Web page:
To improve the query performance we decided to have separate filegroup for indexes. We decided to move the indexes of very large tables indexes to the new filegroup. Our intention was to separate the index from the data i.e. have the table data (Clustered index) in one filegroup and Nonclustered indexes in another separate filegroup to improve I/O.
We have a table with 1.5 million records; the following is the table schema and its present in [Primary] filegroup which is the default:
CREATE TABLE [dbo].[testmember]( [memberid] [BIGINT] IDENTITY(1,1) NOT NULL, [name] [NVARCHAR](50) NULL, [emailaddress] [NVARCHAR](100) NULL, [firstname] [NVARCHAR](50) NULL, [createddate] [DATETIME] NULL, [testindex] [VARCHAR](4000) NULL, CONSTRAINT [PK_testmember] PRIMARY KEY CLUSTERED ( [memberid] ASC )WITH (PAD_INDEX = OFF, STATISTICS_NORECOMPUTE = OFF, IGNORE_DUP_KEY = OFF, ALLOW_ROW_LOCKS = ON, ALLOW_PAGE_LOCKS = ON)) ON [PRIMARY]
Please make use of the below T-SQL scrip to create a new filegroup named as [Index] on an existing database called Test:
ALTER DATABASE [Test] ADD FILEGROUP [INDEX] GO ALTER DATABASE [Test] ADD FILE ( NAME = N'Test_Index', FILENAME = N'D:MSSQLInfisystemTest_index.ndf' , SIZE = 2097152KB , FILEGROWTH = 10%) TO FILEGROUP [INDEX] GO
After creating the new filegroup in D:drive, the database has the primary filegroup in E:drive, log file in F:drive and the new filegroup in D:drive.
Steps to move the index to new filegroup:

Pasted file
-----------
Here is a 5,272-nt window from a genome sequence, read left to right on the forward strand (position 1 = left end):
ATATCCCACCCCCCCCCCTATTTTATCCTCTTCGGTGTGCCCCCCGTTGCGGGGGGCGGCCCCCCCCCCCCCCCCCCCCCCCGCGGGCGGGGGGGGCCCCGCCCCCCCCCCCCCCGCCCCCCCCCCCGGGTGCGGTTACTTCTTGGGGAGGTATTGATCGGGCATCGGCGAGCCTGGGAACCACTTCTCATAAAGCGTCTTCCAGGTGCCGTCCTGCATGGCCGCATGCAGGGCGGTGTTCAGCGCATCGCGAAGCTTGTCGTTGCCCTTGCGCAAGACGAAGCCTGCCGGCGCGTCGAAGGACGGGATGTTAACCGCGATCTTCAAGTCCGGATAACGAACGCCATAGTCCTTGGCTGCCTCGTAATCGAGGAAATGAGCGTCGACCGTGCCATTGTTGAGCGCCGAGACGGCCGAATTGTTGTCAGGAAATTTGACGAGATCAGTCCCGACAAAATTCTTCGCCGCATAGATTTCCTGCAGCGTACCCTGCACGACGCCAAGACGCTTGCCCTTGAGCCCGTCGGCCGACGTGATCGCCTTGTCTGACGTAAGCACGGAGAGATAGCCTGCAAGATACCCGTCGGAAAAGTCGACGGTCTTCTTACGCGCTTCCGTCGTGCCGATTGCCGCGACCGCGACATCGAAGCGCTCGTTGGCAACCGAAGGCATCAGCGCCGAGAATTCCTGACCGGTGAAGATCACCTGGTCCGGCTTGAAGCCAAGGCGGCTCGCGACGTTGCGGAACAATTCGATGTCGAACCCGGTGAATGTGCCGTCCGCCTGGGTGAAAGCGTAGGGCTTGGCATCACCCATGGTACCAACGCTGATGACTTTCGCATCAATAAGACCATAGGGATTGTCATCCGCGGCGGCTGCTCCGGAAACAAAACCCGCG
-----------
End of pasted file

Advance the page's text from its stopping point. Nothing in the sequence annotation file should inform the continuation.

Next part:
To move the Clustered index to the new filegroup there are 2 methods: I prefer the 2nd one as it is quicker.
--Took 3 mins 20 secs ALTER TABLE [dbo].[testmember] DROP CONSTRAINT [PK_testmember]
The above command will drop the constraint which will also drop the CI index.
--Took 12 mins ALTER TABLE [dbo].[testmember] ADD CONSTRAINT [PK_testmember] PRIMARY KEY CLUSTERED ( MEMBERID ASC ) WITH (ONLINE=ON) ON Index_Temp
The above command will recreate the constraint/clustered index.
In the 2nd method the existing index is dropped and rebuild which is much faster.
--Took 3 mins CREATE UNIQUE CLUSTERED INDEX pk_testmember ON DBO.TESTMEMBER ( memberid ASC ) WITH (DROP_EXISTING=ON, ONLINE=ON) ON Index_Temp
For NC index just use the below option:
--Took 2 secs CREATE INDEX Ix_temp ON DBO.TESTMEMBER ( NAME ASC ) WITH (DROP_EXISTING=ON, ONLINE=ON) ON Index_Temp
Moving the CI will move the table also to new filegroup. So if the table/CI and NCI reside in the same filegroup it wouldnt help much. So always ensure that you have the CI and NCI in different drives.
The main difference between the two methods is that #1 drops the clustered key, turning the table into a heap. All non-clustered indexes must be converted to use the Row ID instead of the clustered key. Then you put the clustered index back, and SQL Server has to rebuild the non-clustered indexes again. Hence it takes 12 minutes.
Whereas in WITH the DROP_EXISTING option (#2nd option), there is no need to convert the table to a heap as the existing index is dropped and rebuild and hence the non-clustered indexes do not need to be modified. This will be the main cause of the performance difference.
While testing the #1st option I performed simultaneous DML operations to see what the impact is. Of course there were blocks being created regardless of ONLINE operation. In the 1st option the DML operations did finish prior to the index creation and didnt have to wait till the index being dropped and recreated. However in the #2nd option the DML were made to wait till the index creation completed. As long as we create these type of resource intensive operations we have to do it ONLY during off-production hours.
To find the objects present in a filegroup please make use of the below query:
SELECT O.Name AS [OBJECT Name], O.[Type], I.name AS [INDEX name], I.Index_Id, I.type_desc AS [INDEX TYPE], F.name AS [Filegroup Name] FROM sys.indexes I INNER JOIN sys.filegroups F ON I.data_space_id = F.data_space_id INNER JOIN sys.objects O ON I.[oject_id] = O.[object_id] WHERE I.data_space_id = 2 --Specify the filegroup's data_space_id available in sys.filegroups GO